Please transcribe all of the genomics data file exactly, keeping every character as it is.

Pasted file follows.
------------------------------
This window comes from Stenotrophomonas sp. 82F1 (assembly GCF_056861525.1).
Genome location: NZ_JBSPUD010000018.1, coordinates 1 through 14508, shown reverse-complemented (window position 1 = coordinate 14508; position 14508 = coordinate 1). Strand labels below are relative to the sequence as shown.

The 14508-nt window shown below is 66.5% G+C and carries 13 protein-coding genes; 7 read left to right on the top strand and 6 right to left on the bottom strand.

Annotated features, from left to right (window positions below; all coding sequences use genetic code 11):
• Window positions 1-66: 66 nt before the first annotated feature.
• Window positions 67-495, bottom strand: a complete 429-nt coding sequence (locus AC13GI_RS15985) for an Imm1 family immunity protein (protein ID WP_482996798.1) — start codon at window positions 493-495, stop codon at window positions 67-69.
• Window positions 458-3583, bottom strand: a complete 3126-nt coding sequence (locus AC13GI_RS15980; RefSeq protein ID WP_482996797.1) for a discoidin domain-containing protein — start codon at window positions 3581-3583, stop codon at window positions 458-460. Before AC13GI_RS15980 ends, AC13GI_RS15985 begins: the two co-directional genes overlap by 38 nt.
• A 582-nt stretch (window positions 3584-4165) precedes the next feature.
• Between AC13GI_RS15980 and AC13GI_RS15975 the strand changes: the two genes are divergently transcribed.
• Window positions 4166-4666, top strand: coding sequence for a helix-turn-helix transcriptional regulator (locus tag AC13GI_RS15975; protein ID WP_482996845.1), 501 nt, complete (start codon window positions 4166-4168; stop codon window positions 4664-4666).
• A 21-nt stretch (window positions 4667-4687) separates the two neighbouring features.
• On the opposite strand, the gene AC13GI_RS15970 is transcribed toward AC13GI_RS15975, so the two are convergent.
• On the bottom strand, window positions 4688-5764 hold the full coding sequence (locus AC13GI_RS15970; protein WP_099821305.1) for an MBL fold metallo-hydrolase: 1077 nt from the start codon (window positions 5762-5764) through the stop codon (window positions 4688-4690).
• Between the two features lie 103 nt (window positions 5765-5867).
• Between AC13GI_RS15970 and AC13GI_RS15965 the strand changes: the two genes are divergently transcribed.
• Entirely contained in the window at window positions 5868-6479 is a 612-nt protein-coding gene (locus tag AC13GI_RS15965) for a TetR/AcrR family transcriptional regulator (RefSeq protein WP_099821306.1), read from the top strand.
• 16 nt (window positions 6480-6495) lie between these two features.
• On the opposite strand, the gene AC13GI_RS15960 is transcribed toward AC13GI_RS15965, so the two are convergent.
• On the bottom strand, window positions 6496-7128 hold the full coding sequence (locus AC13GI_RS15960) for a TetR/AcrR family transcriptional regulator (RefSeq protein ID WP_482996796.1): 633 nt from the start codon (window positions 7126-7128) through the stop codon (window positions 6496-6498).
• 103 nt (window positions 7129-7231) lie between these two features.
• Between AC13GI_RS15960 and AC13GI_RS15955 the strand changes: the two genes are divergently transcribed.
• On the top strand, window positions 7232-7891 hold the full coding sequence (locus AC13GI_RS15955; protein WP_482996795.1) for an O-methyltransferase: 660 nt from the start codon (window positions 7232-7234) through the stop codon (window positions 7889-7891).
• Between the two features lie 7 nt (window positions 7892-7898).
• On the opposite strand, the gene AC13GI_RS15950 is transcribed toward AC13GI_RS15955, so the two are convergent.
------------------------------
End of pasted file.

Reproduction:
This window comes from Stenotrophomonas sp. 82F1 (assembly GCF_056861525.1).
Genome location: NZ_JBSPUD010000018.1, coordinates 1 through 14508, shown reverse-complemented (window position 1 = coordinate 14508; position 14508 = coordinate 1). Strand labels below are relative to the sequence as shown.

The 14508-nt window shown below is 66.5% G+C and carries 13 protein-coding genes; 7 read left to right on the top strand and 6 right to left on the bottom strand.

Annotated features, from left to right (window positions below; all coding sequences use genetic code 11):
• Window positions 1-66: 66 nt before the first annotated feature.
• Window positions 67-495, bottom strand: a complete 429-nt coding sequence (locus AC13GI_RS15985) for an Imm1 family immunity protein (protein ID WP_482996798.1) — start codon at window positions 493-495, stop codon at window positions 67-69.
• Window positions 458-3583, bottom strand: a complete 3126-nt coding sequence (locus AC13GI_RS15980; RefSeq protein ID WP_482996797.1) for a discoidin domain-containing protein — start codon at window positions 3581-3583, stop codon at window positions 458-460. Before AC13GI_RS15980 ends, AC13GI_RS15985 begins: the two co-directional genes overlap by 38 nt.
• A 582-nt stretch (window positions 3584-4165) precedes the next feature.
• Between AC13GI_RS15980 and AC13GI_RS15975 the strand changes: the two genes are divergently transcribed.
• Window positions 4166-4666, top strand: coding sequence for a helix-turn-helix transcriptional regulator (locus tag AC13GI_RS15975; protein ID WP_482996845.1), 501 nt, complete (start codon window positions 4166-4168; stop codon window positions 4664-4666).
• A 21-nt stretch (window positions 4667-4687) separates the two neighbouring features.
• On the opposite strand, the gene AC13GI_RS15970 is transcribed toward AC13GI_RS15975, so the two are convergent.
• On the bottom strand, window positions 4688-5764 hold the full coding sequence (locus AC13GI_RS15970; protein WP_099821305.1) for an MBL fold metallo-hydrolase: 1077 nt from the start codon (window positions 5762-5764) through the stop codon (window positions 4688-4690).
• Between the two features lie 103 nt (window positions 5765-5867).
• Between AC13GI_RS15970 and AC13GI_RS15965 the strand changes: the two genes are divergently transcribed.
• Entirely contained in the window at window positions 5868-6479 is a 612-nt protein-coding gene (locus tag AC13GI_RS15965) for a TetR/AcrR family transcriptional regulator (RefSeq protein WP_099821306.1), read from the top strand.
• 16 nt (window positions 6480-6495) lie between these two features.
• On the opposite strand, the gene AC13GI_RS15960 is transcribed toward AC13GI_RS15965, so the two are convergent.
• On the bottom strand, window positions 6496-7128 hold the full coding sequence (locus AC13GI_RS15960) for a TetR/AcrR family transcriptional regulator (RefSeq protein ID WP_482996796.1): 633 nt from the start codon (window positions 7126-7128) through the stop codon (window positions 6496-6498).
• 103 nt (window positions 7129-7231) lie between these two features.
• Between AC13GI_RS15960 and AC13GI_RS15955 the strand changes: the two genes are divergently transcribed.
• On the top strand, window positions 7232-7891 hold the full coding sequence (locus AC13GI_RS15955; protein WP_482996795.1) for an O-methyltransferase: 660 nt from the start codon (window positions 7232-7234) through the stop codon (window positions 7889-7891).
• Between the two features lie 7 nt (window positions 7892-7898).
• On the opposite strand, the gene AC13GI_RS15950 is transcribed toward AC13GI_RS15955, so the two are convergent.